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Father blinded by acid attack that left his face so badly burned his son didn’t recognise him

A father-of-three left blinded in a sickening acid attack where he felt ‘his face falling off’ describes living in a ‘world of darkness’.

Lee Deakin, 37, from St Helens, Merseyside, was ambushed by two men in bubble jackets while he was getting a phone charger from his car on Milton Street, Sutton Manor.  

He recalled feeling ‘intense burning’ and the only thing he could hear was his partner Amy screaming, when the horrific incident happened at 9.20pm on April 14. 

Lee Deakin, 37, from St Helens, Merseyside, was ambushed by two men  with corrosive liquid on Milton Street, Sutton Manor, Merseyside. Pictured, Lee two weeks after surgery at St Paul’s Eye Unit in Liverpool

And the damage to his eyes was so bad that Lee’s five-year-old son didn’t recognise him while he was recovering from surgery St Paul’s Eye Unit in Liverpool.  

Merseyside Police say tests confirmed the substance was corrosive and attack was targeted yet the exact substance remains unknown. 

Lee said: ‘I managed to grab hold of one of my attackers, but let go a few seconds later when I started to the feel the effects of what they’d done.

Lee, before the horrific attack, which he described 'robbed' him of his 'independence and quality of life'

Lee, before the horrific attack, which he described ‘robbed’ him of his ‘independence and quality of life’ 

‘All I could feel was intense burning – it felt like my face was melting off. I was instantly blind.’

In a desperate attempt to save his eyesight, Lee ran into the bathroom and blasted his face with a cold shower.

He was taken to hospital where a surgeon described his injuries as the worst he had seen in his 23-year career.

Doctors stitched the inside of a placenta to his eye in order to regrow the damaged cells.

Lee said: ‘On my ward at night after everyone had gone, I’d sit in my world of darkness and think, ‘I really, really hope this works, because if it doesn’t, I don’t think I can live this way’.

‘I was sent home to let the transplants heal, still completely blind, which impacted my life in so many ways.’ 

He continued: ‘It was so frustrating not being able to do the most basic of things, like putting toothpaste on my toothbrush or checking what was in the fridge.’ 

The self-employed driver was unable to work which left a ‘huge financial impact’ on his family as the main provider for the household. 

‘I was robbed of my independence and quality of life’, he said.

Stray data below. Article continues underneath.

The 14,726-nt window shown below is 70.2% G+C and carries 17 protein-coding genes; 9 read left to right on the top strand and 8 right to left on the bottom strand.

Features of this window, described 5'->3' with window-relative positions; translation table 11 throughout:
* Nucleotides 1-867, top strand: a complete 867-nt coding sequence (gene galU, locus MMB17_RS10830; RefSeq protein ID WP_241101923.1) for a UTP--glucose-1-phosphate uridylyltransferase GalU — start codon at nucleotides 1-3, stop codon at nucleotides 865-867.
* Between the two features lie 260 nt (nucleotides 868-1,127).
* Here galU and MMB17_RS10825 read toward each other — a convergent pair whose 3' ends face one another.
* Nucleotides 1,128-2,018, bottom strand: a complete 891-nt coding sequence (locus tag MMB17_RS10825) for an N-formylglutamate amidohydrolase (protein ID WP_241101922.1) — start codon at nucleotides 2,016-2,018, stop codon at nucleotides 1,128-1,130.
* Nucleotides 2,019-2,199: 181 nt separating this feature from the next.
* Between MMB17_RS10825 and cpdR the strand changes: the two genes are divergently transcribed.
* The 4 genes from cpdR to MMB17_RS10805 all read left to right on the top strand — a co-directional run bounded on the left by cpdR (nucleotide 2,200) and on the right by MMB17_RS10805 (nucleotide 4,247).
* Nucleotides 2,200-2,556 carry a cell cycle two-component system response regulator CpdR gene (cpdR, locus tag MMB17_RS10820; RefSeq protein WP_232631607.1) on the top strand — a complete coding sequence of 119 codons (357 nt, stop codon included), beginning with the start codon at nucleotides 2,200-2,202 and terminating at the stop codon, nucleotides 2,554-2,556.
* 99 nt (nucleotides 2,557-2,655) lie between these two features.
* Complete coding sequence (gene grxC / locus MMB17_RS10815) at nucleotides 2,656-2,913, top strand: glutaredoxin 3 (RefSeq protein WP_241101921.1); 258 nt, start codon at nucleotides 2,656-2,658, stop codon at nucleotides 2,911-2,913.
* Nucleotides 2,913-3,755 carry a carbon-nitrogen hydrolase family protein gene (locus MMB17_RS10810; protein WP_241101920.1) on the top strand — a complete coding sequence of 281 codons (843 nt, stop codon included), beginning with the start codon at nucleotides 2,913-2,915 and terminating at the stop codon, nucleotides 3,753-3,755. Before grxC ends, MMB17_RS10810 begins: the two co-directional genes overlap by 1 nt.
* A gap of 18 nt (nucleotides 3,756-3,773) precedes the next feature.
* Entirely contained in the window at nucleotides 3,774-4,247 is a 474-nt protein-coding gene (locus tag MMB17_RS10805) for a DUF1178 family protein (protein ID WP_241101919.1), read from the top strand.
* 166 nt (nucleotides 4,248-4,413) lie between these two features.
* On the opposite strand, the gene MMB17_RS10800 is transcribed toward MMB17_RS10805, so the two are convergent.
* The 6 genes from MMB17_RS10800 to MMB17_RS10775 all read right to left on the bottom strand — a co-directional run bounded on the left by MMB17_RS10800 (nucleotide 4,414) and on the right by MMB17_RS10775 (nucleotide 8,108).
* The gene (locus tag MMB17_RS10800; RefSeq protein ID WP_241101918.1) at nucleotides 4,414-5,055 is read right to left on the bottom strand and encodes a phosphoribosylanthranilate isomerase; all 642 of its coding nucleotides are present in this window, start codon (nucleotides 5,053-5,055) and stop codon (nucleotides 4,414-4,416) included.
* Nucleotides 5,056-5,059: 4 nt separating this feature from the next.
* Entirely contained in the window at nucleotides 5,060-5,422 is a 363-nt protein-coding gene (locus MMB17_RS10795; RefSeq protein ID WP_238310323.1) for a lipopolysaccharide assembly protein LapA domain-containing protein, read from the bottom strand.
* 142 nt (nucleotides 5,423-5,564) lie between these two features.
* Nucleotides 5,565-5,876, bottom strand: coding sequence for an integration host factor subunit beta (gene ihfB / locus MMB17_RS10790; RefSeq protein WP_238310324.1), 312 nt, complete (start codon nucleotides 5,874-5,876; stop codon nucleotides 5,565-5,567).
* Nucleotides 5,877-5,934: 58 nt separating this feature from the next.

‘I can’t describe how hard it was having no choice but to rely on everyone around you for everything.’ 

He added: My son is five and my youngest daughter is nine, and it broke my heart to think that in ten years’ time, I might not know what they look like.

‘You don’t realise how much you take your sight for granted until it’s gone.’

But then after seven weeks without his sight, the membrane in his eye dissolved and his vision gradually returned. 

He said: ‘I just stopped and broke down. I’d been a prisoner in my own body and after weeks of pain and uncertainty, I could see.

‘I’m thankful that the attack ended after the chemicals were thrown.

The former self-employed driver said he 'owes' the team at the hospital his life

The former self-employed driver said he ‘owes’ the team at the hospital his life 

‘My eyes were completely red and very swollen for a while which still replays in my children’s minds. Now my eyes look almost back to normal, my five-year-old son said that I look like his ‘real dad’ again now.

Lee said he could ‘never repay’ the team that looked after him from the emergency services, the surgeons, nurses and cleaners on the ward.  

In a heart-warming thank you he said: ‘Without all these people, I would categorically be blind and disfigured. I nearly lost everything, and they gave it back to me, and I’m so happy that I still look like my children’s dad.

‘I don’t just owe them my sight, I owe them my life.

‘I call this experience my ‘dark gift’. It’s made me so grateful for the people I have in my life and I’ve met loads of wonderful people through it. 

‘I’ve still got a way to go on my road to recovery and I’m not through the woods yet, but I’m positive about the future and I really hope my story helps others.’

Detective Inspector Lisa Ryan of Merseyside Police said at the time: ‘This was an unprovoked attack and enquiries are ongoing to establish the full circumstances in relation to the incident. The investigation is in the very early stages and we are working to determine what was thrown at the victim.

‘I would appeal to anyone who was in the area of Milton Street who may have witnessed the incident, or two men in bubble jackets acting suspiciously in the area before or after the incident.’

Anyone with information about Lee’s attack is asked to DM @MerPolCC, or call 101 quoting reference 0873 of 14 April or Crimestoppers anonymously on 0800 555 111.